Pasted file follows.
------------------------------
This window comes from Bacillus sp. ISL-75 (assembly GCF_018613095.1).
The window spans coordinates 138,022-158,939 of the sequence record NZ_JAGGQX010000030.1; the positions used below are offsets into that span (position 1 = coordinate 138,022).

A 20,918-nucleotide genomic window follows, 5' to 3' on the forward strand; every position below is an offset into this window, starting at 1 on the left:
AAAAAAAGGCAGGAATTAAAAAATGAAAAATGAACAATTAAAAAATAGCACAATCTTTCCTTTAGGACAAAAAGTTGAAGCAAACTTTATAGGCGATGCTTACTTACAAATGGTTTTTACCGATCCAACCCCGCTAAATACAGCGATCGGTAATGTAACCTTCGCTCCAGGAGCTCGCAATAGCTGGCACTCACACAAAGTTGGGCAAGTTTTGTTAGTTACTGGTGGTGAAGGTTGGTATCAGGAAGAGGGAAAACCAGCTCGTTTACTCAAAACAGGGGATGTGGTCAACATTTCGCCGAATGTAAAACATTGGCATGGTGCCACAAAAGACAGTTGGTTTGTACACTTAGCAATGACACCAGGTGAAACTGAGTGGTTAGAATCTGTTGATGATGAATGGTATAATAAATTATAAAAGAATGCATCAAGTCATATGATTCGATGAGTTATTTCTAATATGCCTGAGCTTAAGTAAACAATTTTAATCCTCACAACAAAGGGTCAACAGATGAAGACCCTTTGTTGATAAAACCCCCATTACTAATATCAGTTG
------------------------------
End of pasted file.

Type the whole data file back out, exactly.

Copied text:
This window comes from Bacillus sp. ISL-75 (assembly GCF_018613095.1).
The window spans coordinates 138,022-158,939 of the sequence record NZ_JAGGQX010000030.1; the positions used below are offsets into that span (position 1 = coordinate 138,022).

A 20,918-nucleotide genomic window follows, 5' to 3' on the forward strand; every position below is an offset into this window, starting at 1 on the left:
AAAAAAAGGCAGGAATTAAAAAATGAAAAATGAACAATTAAAAAATAGCACAATCTTTCCTTTAGGACAAAAAGTTGAAGCAAACTTTATAGGCGATGCTTACTTACAAATGGTTTTTACCGATCCAACCCCGCTAAATACAGCGATCGGTAATGTAACCTTCGCTCCAGGAGCTCGCAATAGCTGGCACTCACACAAAGTTGGGCAAGTTTTGTTAGTTACTGGTGGTGAAGGTTGGTATCAGGAAGAGGGAAAACCAGCTCGTTTACTCAAAACAGGGGATGTGGTCAACATTTCGCCGAATGTAAAACATTGGCATGGTGCCACAAAAGACAGTTGGTTTGTACACTTAGCAATGACACCAGGTGAAACTGAGTGGTTAGAATCTGTTGATGATGAATGGTATAATAAATTATAAAAGAATGCATCAAGTCATATGATTCGATGAGTTATTTCTAATATGCCTGAGCTTAAGTAAACAATTTTAATCCTCACAACAAAGGGTCAACAGATGAAGACCCTTTGTTGATAAAACCCCCATTACTAATATCAGTTG